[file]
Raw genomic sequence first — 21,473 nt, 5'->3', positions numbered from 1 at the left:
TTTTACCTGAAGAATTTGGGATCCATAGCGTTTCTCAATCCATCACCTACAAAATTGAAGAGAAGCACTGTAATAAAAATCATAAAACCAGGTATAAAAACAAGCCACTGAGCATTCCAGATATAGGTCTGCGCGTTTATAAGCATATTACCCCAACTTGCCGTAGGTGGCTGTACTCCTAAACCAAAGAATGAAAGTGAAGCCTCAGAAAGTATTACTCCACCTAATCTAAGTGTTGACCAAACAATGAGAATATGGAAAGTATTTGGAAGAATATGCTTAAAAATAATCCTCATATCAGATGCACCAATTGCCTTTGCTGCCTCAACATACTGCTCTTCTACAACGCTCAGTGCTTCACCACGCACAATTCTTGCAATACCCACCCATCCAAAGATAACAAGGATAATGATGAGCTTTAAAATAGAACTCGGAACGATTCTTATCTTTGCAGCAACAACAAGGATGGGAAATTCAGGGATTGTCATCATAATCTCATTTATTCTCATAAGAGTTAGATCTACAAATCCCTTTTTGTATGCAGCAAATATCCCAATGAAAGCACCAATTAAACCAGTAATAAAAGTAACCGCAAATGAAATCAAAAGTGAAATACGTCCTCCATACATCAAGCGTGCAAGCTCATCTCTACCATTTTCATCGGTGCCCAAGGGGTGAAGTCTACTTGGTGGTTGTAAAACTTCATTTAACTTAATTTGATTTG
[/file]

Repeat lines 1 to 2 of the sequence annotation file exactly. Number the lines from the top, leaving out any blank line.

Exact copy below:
Raw genomic sequence first — 21,473 nt, 5'->3', positions numbered from 1 at the left:
TTTTACCTGAAGAATTTGGGATCCATAGCGTTTCTCAATCCATCACCTACAAAATTGAAGAGAAGCACTGTAATAAAAATCATAAAACCAGGTATAAAAACAAGCCACTGAGCATTCCAGATATAGGTCTGCGCGTTTATAAGCATATTACCCCAACTTGCCGTAGGTGGCTGTACTCCTAAACCAAAGAATGAAAGTGAAGCCTCAGAAAGTATTACTCCACCTAATCTAAGTGTTGACCAAACAATGAGAATATGGAAAGTATTTGGAAGAATATGCTTAAAAATAATCCTCATATCAGATGCACCAATTGCCTTTGCTGCCTCAACATACTGCTCTTCTACAACGCTCAGTGCTTCACCACGCACAATTCTTGCAATACCCACCCATCCAAAGATAACAAGGATAATGATGAGCTTTAAAATAGAACTCGGAACGATTCTTATCTTTGCAGCAACAACAAGGATGGGAAATTCAGGGATTGTCATCATAATCTCATTTATTCTCATAAGAGTTAGATCTACAAATCCCTTTTTGTATGCAGCAAATATCCCAATGAAAGCACCAATTAAACCAGTAATAAAAGTAACCGCAAATGAAATCAAAAGTGAAATACGTCCTCCATACATCAAGCGTGCAAGCTCATCTCTACCATTTTCATCGGTGCCCAAGGGGTGAAGTCTACTTGGTGGTTGTAAAACTTCATTTAACTTAATTTGATTTG